5 Ways to Kill a Project: Avoid These Common Mistakes
As a project manager, it’s important to realize when you and your team aren’t working as effectively as you could be. Between rapidly changing technology and busy production schedules, it’s easy to fall back on old practices that kill team efficiency.
In the spirit of purging bad habits, here’s a list of the most common mistakes, with tips on how to overcome them.
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There’s no denying that deadlines are important. However, the most important part of deadlines is setting them. Here are some guidelines to keep in mind:
- Know how many people will be working on a project. This information helps you give the most realistic time estimate. Make sure that you and your employees know exactly who will be working on each project, and for how long. This way, vacation time and other interferences won’t mess up your schedule.
- Have a good estimate of how long the project should take in hours/days/months. And then, add contingency time. If this is a project you’ve done many times over, 5% extra could be enough. If it’s a new project, you might have to add up to 50% over your initial estimate. Unanticipated surprises always happen. Give yourself and your team some extra time when unexpected bugs or issues come up.
Don’t forget that unrealistic deadlines also include giving your project too much time. If you have a deadline that is so far out there, you may end up putting it off for too long. Have you ever noticed that when you have plenty of time to get somewhere, you often end up arriving late?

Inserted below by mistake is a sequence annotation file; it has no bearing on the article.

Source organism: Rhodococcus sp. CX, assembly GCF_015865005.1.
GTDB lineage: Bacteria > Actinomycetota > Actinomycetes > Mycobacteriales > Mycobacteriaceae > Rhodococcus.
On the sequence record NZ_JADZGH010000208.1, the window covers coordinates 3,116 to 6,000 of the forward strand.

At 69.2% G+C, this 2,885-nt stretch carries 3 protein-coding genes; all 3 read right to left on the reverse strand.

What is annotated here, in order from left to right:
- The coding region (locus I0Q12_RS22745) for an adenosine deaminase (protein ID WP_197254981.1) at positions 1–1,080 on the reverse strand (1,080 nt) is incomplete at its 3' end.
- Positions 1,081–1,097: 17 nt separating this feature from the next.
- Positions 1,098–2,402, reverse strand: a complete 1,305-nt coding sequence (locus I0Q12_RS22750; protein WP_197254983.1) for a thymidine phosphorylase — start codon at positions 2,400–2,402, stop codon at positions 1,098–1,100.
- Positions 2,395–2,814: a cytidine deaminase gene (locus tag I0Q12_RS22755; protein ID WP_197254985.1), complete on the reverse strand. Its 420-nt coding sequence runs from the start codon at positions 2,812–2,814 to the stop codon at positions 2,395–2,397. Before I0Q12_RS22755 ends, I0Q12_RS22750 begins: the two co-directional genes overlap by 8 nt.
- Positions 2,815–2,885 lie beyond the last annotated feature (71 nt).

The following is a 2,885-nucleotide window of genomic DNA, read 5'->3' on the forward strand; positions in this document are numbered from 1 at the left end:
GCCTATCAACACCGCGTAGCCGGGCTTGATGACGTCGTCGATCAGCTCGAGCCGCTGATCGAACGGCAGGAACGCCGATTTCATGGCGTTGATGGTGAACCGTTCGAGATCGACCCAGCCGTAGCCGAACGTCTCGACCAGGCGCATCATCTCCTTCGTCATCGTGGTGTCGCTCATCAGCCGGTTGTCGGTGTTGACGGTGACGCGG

Reinventing the Wheel
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If you’re new to project management, or just new to your team, don’t feel like you have to swoop in and change how things are done. Redoing everything that the team is already used to will just slow them down. Instead, observe and learn. Find out the pace of the office, get to know how the team is used to working, and change what you feel is an absolutely necessity to start with. And go from there.
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Do not, under any circumstances, tell your boss, client, or anyone else that your team can do something they can’t. If you aren’t sure about the timing of a specific project, ask your team before committing them. It’s better to turn down a project than to accept something that you simply can’t do.
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There are bound to be problems on any project. It happens. What’s important is how you deal with the problems. Don’t put these issues off until the end of the project. Instead, work through the problems as they come up. This will keep the team moving ahead and keep you sane near your deadline. You’re likely to learn something valuable for the next project, too.
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It’s crucial to keep miscommunications from happening — whether the miscommunication happens between you and a boss, between you and your team, or among team members. Just as you want to know exactly what is expected of you, so does your team. Make sure to discuss all aspects of the project from the initial planning, and throughout its progress.
Understanding these common mistakes and doing everything you can to both anticipate project management speed bumps, and to avoid them is important.
When you keep your project on track, you keep everyone happy, and sane.